With such a history, the Indo-American assault on Pakistan, while not surprising, is extremely deadly. Their motives are driven by the convergence of their interests in the multi-polar world, where Pakistan’s policies are seen to be at variance from their joint strategic interests, especially in South Asia. The Indo-US partnership to contain China is constrained by Pakistan’s historical relationship with China which has grown further with CPEC as part of China’s OBOR project. Moreover, unlike other South Asian states, Pakistan is strong enough to reject Indian hegemony which undermines India’s regional role that America supports to contain China. Even worse from Washington’s perspective is the fact that Pakistan is the only Muslim country with nuclear weapons, ensuring credible deterrence against India. Hence the need to try and weaken Pakistan from within by sowing and manipulating dissensions between Pakistani institutions and its people, especially between the civilian and military leaderships. Weak and venal leaders are seen as the best instruments to pursue their objectives. Elements of externally funded NGOs, media and civil society groups are also being mobilised towards this end.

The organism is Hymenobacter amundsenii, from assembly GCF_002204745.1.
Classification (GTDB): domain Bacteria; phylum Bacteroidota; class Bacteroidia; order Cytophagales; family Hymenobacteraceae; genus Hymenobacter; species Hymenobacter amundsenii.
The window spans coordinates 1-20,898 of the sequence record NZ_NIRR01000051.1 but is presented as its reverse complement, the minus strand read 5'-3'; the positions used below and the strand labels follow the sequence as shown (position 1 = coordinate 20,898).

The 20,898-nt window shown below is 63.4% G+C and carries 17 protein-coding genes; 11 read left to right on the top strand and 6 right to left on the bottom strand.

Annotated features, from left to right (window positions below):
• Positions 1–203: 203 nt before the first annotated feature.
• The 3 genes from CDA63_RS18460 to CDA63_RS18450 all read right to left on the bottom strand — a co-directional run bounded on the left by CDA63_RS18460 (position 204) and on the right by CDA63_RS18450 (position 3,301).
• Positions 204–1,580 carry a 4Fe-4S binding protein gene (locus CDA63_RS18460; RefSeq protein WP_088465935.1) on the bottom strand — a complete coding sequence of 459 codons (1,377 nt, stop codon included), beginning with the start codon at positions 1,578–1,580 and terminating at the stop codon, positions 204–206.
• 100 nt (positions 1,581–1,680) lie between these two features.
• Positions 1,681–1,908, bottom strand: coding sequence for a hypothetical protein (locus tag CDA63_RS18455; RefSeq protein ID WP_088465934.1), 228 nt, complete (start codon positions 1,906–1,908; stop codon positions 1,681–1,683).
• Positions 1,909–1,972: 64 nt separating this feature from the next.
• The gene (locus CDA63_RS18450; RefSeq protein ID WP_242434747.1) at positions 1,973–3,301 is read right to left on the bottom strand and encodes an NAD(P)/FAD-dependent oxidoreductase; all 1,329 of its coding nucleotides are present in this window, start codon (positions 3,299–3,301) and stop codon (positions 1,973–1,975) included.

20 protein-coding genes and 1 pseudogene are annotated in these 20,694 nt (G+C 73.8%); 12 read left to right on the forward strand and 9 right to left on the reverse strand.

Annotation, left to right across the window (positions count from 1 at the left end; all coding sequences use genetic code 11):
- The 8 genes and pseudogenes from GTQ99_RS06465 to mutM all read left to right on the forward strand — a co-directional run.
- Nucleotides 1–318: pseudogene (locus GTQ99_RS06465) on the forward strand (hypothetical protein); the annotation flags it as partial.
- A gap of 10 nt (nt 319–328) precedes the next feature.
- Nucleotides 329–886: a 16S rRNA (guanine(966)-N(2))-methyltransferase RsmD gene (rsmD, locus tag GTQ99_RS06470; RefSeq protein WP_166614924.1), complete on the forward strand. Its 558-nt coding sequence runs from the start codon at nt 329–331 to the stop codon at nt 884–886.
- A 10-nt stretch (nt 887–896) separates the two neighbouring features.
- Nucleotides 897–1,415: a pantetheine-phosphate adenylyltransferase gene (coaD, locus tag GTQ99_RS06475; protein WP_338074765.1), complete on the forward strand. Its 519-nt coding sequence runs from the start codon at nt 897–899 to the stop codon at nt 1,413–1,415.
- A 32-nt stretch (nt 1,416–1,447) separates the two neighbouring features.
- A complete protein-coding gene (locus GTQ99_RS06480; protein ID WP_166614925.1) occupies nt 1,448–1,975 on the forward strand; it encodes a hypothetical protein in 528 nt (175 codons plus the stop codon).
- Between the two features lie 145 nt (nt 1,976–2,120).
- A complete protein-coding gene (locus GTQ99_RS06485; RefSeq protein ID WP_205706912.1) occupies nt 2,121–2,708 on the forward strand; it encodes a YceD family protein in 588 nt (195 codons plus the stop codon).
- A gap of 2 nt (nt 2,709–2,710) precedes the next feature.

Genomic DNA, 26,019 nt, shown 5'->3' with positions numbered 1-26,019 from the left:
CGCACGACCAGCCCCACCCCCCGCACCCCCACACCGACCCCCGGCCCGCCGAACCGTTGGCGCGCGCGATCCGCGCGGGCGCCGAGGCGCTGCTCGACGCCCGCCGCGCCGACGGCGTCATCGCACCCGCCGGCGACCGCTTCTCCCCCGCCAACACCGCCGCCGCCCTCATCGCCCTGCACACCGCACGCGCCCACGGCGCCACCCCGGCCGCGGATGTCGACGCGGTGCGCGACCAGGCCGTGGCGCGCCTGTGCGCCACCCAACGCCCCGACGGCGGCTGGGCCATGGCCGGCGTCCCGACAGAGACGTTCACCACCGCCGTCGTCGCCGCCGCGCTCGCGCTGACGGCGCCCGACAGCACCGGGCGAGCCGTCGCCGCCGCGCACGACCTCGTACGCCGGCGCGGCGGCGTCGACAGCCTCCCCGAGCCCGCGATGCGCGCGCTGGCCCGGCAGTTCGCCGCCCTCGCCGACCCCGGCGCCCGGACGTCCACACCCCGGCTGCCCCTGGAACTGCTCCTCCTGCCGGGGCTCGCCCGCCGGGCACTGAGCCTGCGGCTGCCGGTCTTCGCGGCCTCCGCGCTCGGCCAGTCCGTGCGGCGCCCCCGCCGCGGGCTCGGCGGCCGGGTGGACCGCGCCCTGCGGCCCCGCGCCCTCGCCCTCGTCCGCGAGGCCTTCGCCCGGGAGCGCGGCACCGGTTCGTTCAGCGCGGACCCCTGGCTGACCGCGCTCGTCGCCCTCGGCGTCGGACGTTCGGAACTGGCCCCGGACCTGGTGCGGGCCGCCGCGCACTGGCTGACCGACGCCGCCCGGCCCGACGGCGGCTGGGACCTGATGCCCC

Not surprisingly, therefore, the Indo-American orchestrated narrative, especially over the recent past, has amplified the alleged civil-military divide in Pakistan, over both external and internal issues. It is claimed that efforts by civilian leaders to improve relations with India or Afghanistan have been derailed by the military, however, on the root causes of the differences with these countries, the civilian and military leaderships are on the same page. Internally as well, there is no divergence over democracy, the electoral process or even over the rule of law. In spite of this, the negative narrative alleges without credible evidence manipulation of the electoral process, muzzling of the media and pressuring the civil society.
Unfortunately, however, there are elements within Pakistan that take a selfish or naïve view of the inimical external forces at play. Instead of repeatedly relying on external “supporters”, Pakistani leaders must draw strength from the mandate of their own people. Democracy does not end but starts with elections. It requires nurturing through good governance, rule of law and separation of powers. It does not provide a licence to loot and plunder nor does it place the elected above the law. Everyone, whether civilian or military, must be accountable.
As we prepare to vote on July 25th, we need to wake up to the real dangers confronting Pakistan instead of plunging even deeper into discord. Genuine differences that do exist need to be resolved internally through dialogue and cooperation – not resorting to external support which always comes with mala fide intentions.
The writer is a former Ambassador of Pakistan